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Category Archives: Newspapers






New York Times link to Vermont? #VT #NYT

Apparently not even the New York Times knew one of their two co-founders hailed from Vermont!  Posted by Bob Isherwood on Front Porch Forum today…

George Jones, born  200 years ago on this date in Poultney, Vt. was a co-founder of the New York Times.  Jones was noted for his honesty, which he, in part, attributed to his Welsh upbringing, especially tested when he, as publisher in the 1870’s, help to bring to light the corruptness of “Boss” Tweed.

http://cityroom.blogs.nytimes.com/?scp=1-spot&sq=city%20room&st=cse

This e-VermontFront Porch Forum “social media special” is provided with thanks to David W. Dunlap of The New York Times. The New York Times of 2011 is in the forefront of the debate/discussion of how a traditional daily newspaper stays relevant in today’s online, immediate access to news reality.

 


AOL acquires Outside.in for $10 million

From Lost Remote today…

AOL is acquiring the hyperlocal blog aggregator Outside.in for $10 million, reports TechCrunch. That’s $4.4 million less than Outside.in’s total funding to date. As you might imagine, AOL plans to integrate Outside.in’s aggregation in Patch, its network of hyperlocal news sites.

The acquisition means that Patch can beef up its coverage through aggregation, which conceivably would include links to competing hyperlocal newspapers and blogs. Or similarly, Patch can reduce its original coverage by relying more on aggregation. Either way, today’s news illustrates that AOL is still invested in Patch’s success.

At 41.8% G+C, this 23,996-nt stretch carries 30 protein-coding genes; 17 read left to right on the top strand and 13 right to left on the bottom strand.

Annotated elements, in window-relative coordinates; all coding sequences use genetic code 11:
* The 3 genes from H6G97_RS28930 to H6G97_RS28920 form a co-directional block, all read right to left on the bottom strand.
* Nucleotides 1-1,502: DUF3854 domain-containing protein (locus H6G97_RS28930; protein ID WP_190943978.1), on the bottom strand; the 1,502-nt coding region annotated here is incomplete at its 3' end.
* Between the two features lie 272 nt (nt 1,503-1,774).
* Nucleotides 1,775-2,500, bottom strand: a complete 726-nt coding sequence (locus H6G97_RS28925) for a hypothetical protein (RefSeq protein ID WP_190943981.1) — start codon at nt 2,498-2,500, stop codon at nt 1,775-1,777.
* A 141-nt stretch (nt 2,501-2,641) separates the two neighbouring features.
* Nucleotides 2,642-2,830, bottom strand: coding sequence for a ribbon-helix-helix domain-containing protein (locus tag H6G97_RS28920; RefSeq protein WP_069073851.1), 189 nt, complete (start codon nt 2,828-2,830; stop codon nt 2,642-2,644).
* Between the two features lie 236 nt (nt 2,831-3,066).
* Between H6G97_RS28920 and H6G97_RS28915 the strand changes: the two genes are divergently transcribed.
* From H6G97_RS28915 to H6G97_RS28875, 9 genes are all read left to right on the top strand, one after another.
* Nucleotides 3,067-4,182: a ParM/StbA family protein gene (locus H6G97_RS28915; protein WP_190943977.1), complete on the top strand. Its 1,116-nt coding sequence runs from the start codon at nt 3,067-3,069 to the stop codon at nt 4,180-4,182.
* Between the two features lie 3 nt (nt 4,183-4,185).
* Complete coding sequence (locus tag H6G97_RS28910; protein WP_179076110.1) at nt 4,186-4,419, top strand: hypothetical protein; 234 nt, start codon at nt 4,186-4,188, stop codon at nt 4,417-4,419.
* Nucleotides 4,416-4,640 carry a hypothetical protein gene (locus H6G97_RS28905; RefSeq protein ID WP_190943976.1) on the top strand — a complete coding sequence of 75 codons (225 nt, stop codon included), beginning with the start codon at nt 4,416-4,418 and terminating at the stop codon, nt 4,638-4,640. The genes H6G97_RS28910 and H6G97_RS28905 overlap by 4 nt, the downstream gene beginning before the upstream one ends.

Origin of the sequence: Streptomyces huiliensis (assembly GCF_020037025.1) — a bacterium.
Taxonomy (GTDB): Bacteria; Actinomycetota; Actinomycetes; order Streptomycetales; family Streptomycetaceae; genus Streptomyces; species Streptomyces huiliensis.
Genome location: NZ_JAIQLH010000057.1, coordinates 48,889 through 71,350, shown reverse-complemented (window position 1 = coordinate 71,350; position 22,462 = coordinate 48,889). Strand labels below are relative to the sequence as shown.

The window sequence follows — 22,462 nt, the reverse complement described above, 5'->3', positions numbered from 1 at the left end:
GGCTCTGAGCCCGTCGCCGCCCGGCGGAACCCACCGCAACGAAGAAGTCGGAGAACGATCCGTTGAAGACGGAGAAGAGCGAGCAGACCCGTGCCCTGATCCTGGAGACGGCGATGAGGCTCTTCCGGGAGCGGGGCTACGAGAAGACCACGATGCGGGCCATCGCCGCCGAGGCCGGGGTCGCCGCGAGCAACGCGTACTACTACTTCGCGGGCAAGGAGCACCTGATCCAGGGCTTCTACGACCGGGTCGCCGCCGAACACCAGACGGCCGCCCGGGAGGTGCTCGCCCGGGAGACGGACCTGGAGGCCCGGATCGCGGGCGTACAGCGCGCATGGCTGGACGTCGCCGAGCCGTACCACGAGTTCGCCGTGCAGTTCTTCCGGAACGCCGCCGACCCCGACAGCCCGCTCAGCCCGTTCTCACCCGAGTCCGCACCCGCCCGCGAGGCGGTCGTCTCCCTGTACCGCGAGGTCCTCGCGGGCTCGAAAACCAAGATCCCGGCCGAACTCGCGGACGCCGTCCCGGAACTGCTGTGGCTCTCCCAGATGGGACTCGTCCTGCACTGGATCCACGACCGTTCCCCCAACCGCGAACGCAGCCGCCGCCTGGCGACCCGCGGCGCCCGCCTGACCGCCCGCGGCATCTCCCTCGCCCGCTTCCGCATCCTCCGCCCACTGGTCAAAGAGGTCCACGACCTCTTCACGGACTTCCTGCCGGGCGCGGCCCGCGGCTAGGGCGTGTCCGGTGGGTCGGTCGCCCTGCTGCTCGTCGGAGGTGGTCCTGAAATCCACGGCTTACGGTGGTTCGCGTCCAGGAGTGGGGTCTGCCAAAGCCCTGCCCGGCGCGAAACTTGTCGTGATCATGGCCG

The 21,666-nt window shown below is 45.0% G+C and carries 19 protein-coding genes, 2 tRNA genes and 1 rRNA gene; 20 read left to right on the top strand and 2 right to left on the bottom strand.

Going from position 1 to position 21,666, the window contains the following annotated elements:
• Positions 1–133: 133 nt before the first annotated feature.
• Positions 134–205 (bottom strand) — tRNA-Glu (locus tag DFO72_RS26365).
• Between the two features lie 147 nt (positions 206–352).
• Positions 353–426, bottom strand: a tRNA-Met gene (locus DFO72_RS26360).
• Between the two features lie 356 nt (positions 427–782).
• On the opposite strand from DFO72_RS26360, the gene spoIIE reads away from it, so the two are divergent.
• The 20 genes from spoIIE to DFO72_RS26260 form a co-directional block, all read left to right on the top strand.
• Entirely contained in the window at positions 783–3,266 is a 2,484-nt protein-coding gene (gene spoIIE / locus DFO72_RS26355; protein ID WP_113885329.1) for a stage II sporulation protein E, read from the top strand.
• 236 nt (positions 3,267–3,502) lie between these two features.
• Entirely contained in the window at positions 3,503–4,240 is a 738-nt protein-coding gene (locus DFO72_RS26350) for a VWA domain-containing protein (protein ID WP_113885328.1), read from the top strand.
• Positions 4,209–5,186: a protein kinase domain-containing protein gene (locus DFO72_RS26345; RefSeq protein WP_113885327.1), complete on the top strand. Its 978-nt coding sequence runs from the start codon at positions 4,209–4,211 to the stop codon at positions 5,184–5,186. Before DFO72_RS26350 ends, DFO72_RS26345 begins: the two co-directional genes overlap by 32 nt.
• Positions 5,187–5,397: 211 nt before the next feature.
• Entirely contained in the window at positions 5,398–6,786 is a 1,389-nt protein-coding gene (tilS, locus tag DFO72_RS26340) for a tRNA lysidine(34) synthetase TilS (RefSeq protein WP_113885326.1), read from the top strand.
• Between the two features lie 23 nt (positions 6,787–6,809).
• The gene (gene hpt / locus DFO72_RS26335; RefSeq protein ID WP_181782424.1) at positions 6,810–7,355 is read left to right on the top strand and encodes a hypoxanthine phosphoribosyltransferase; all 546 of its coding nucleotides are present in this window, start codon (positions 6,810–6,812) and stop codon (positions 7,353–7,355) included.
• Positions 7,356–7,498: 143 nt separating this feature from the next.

UPDATE: Good commentary going on about this acquisition and broader themes… here, here and elsewhere.  A concise analysis was offered in this tweet about mega-chains of hyperlocal sites…

because they have no soul — RT @marshallk: why haven’t hyperlocal news services like Outside.in, Everyblock or Fwix won over the public? mathewi

UPDATE 2: Mathew Ingram has a good take on all this on GigaOm.


Coyotes in Suburban South #BTV #VT

Traditional media frequently uses Front Porch Forum for story leads.  Today it’s the Burlington Free Press covering coyotes in suburban South Burlington

In the wake of a rabid coyote attack last year on several people in Westchester County, N.Y., coyote-spotters have maintained a lively dialogue on the Butler Farms Front Porch Forum.

Chuck LaBombard, who has lived in the Oak Creek development for 11 years, is one of them.

“The coyote population has continued to increase during the past decade and I get it. We live in their territory,” he wrote in a January post.

“To occasionally see them on the golf course or in back of the development is one thing. To routinely see them on our sidewalks is totally another,” he continued. “Imagine if a child s pooked them or a lone adult was in the wrong place at the wrong time. My 11-year-old daughter is becoming afraid to play in her own yard… front or back! I am not a house-on-fire kind of person, but I am concerned!”

LaBombard and other neighbors have found no easy fix, and Police Chief Trevor Whipple has cautioned them against frontier justice in a crowded neighborhood: Firearms discharge is illegal within city limits…


Newspaper ad spending tumbling… Online ad revenue ascending

Greg Sterling’s post today provided food for thought about online advertising…

U.S. newspapers are indeed in deep financial straights.  Here’s a chart from Newspaper Association of America data…

Screen shot 2010-12-20 at 9.47.27 PM